They focused specifically on wide-scan angle DBT systems -- those acquiring the projection images over an angular range of 40° to 50° -- because new studies indicate DBT is not inferior to DM even for wide-scan angle DBT systems, eliciting the possibility of using DBT as a standalone modality. Wide-scan angle DBT systems yield improved depth information that better exploits the 3D advantage of DBT over DM, possibly making two breast views unnecessary.
Preliminary studies have shown using only the MLO view of a wide-scan angle DBT system resulted in better breast cancer detection compared with two-view DM. In this study by Rodriguez-Ruiz and colleagues, they further explored the potential of one-view DBT for breast cancer detection in screening by performing a retrospective reader study with an enriched case dataset.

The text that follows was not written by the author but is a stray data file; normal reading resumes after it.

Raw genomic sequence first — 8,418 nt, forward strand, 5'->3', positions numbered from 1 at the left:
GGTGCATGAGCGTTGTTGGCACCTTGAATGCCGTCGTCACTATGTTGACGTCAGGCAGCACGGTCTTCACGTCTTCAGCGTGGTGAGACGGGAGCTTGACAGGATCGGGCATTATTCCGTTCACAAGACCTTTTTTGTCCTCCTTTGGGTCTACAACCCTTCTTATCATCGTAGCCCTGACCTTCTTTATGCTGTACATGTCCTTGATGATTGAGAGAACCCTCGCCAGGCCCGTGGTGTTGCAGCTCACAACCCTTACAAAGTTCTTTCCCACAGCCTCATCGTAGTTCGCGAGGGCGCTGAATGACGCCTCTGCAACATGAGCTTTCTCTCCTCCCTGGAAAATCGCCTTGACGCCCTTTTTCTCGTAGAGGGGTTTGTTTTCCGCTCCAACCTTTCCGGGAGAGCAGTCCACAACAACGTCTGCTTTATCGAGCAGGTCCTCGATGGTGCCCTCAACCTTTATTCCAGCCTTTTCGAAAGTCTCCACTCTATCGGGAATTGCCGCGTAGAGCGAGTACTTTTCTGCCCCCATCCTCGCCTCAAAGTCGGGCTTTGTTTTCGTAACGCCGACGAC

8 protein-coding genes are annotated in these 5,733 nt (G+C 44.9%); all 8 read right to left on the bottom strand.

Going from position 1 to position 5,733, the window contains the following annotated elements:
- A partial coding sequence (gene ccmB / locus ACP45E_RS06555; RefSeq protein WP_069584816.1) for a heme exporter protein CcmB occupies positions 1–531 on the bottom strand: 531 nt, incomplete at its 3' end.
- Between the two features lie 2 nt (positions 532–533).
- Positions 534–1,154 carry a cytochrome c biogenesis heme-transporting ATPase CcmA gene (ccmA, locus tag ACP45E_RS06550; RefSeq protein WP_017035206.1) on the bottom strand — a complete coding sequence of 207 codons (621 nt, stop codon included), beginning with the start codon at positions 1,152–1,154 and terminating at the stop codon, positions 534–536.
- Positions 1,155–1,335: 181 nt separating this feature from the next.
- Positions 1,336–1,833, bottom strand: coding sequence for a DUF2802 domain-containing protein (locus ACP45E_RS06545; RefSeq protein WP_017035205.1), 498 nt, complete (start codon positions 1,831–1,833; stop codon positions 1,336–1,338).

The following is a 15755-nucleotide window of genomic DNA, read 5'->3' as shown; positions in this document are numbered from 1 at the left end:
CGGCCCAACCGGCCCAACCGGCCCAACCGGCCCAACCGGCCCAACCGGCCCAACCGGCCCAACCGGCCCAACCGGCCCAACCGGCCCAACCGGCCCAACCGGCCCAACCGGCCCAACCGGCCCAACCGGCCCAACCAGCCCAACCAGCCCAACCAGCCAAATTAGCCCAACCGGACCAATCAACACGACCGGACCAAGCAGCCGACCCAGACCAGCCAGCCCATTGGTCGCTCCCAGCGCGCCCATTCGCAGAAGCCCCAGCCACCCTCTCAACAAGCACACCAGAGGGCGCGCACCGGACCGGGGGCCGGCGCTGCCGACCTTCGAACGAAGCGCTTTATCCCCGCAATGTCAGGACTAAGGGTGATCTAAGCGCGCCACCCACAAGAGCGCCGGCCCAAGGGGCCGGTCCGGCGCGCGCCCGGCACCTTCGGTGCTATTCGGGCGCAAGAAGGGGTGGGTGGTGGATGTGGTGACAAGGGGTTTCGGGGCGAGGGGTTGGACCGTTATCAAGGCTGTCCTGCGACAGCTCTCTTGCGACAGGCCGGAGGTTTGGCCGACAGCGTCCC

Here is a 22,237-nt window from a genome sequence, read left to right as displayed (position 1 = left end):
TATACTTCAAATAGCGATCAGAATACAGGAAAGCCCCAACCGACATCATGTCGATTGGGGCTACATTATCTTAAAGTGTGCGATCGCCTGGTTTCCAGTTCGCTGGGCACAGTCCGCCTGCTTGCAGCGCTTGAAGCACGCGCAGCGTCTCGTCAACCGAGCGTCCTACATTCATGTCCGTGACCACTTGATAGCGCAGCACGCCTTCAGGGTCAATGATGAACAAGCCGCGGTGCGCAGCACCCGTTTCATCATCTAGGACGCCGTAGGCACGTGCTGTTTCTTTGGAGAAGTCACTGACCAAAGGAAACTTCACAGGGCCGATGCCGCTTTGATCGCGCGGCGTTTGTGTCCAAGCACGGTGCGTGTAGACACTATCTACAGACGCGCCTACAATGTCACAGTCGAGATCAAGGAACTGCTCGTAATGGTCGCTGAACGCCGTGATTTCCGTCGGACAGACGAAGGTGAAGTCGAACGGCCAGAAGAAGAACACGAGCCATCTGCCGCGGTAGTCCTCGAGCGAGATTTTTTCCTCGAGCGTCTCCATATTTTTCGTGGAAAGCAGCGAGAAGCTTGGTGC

They compared the clinical performance of one-view DBT with three other protocols: one-view DBT (MLO) plus one-view DM (CC), two-view DM, and two-view DM plus two-view DBT. They also evaluated the strengths of one-view DBT as a standalone technique stratified by lesion type, breast density, and radiologist experience.
The researchers used DM and DBT (Mammomat Inspiration, Siemens Healthineers) images from 181 women imaged between December 2014 and December 2015 who were recalled from screening or had a clinical indication for imaging. Within the cohort, 76 patients had malignant lesions and 50 had benign lesions, all verified by histopathology. Four patients had multiple lesions. In total, 130 lesions were diagnosed with histopathological proof (79 malignant, 51 benign). The remaining 55 patient cases were interpreted as normal.